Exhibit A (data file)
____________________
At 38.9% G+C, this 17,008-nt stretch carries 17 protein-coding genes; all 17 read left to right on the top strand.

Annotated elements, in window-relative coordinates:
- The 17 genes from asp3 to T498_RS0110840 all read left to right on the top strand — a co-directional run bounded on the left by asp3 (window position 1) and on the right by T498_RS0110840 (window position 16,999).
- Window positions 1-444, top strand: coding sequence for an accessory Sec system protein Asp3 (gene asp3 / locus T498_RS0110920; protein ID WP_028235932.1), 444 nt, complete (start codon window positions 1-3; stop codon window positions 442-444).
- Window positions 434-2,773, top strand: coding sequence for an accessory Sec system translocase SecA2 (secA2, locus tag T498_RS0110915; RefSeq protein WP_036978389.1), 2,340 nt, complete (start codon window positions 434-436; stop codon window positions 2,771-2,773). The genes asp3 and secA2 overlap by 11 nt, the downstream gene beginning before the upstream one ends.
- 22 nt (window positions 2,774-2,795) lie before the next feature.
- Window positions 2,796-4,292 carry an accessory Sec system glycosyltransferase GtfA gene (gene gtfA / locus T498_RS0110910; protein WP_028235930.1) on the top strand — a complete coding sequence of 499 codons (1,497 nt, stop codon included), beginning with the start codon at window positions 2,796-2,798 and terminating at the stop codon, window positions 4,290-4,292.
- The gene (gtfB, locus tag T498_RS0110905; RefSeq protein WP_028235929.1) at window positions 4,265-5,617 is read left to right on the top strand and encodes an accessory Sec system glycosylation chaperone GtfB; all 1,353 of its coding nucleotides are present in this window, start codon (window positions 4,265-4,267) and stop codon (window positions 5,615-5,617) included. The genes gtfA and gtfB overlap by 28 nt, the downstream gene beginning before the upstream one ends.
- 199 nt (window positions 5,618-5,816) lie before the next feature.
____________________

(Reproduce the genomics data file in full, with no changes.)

At 38.9% G+C, this 17,008-nt stretch carries 17 protein-coding genes; all 17 read left to right on the top strand.

Annotated elements, in window-relative coordinates:
- The 17 genes from asp3 to T498_RS0110840 all read left to right on the top strand — a co-directional run bounded on the left by asp3 (window position 1) and on the right by T498_RS0110840 (window position 16,999).
- Window positions 1-444, top strand: coding sequence for an accessory Sec system protein Asp3 (gene asp3 / locus T498_RS0110920; protein ID WP_028235932.1), 444 nt, complete (start codon window positions 1-3; stop codon window positions 442-444).
- Window positions 434-2,773, top strand: coding sequence for an accessory Sec system translocase SecA2 (secA2, locus tag T498_RS0110915; RefSeq protein WP_036978389.1), 2,340 nt, complete (start codon window positions 434-436; stop codon window positions 2,771-2,773). The genes asp3 and secA2 overlap by 11 nt, the downstream gene beginning before the upstream one ends.
- 22 nt (window positions 2,774-2,795) lie before the next feature.
- Window positions 2,796-4,292 carry an accessory Sec system glycosyltransferase GtfA gene (gene gtfA / locus T498_RS0110910; protein WP_028235930.1) on the top strand — a complete coding sequence of 499 codons (1,497 nt, stop codon included), beginning with the start codon at window positions 2,796-2,798 and terminating at the stop codon, window positions 4,290-4,292.
- The gene (gtfB, locus tag T498_RS0110905; RefSeq protein WP_028235929.1) at window positions 4,265-5,617 is read left to right on the top strand and encodes an accessory Sec system glycosylation chaperone GtfB; all 1,353 of its coding nucleotides are present in this window, start codon (window positions 4,265-4,267) and stop codon (window positions 5,615-5,617) included. The genes gtfA and gtfB overlap by 28 nt, the downstream gene beginning before the upstream one ends.
- 199 nt (window positions 5,618-5,816) lie before the next feature.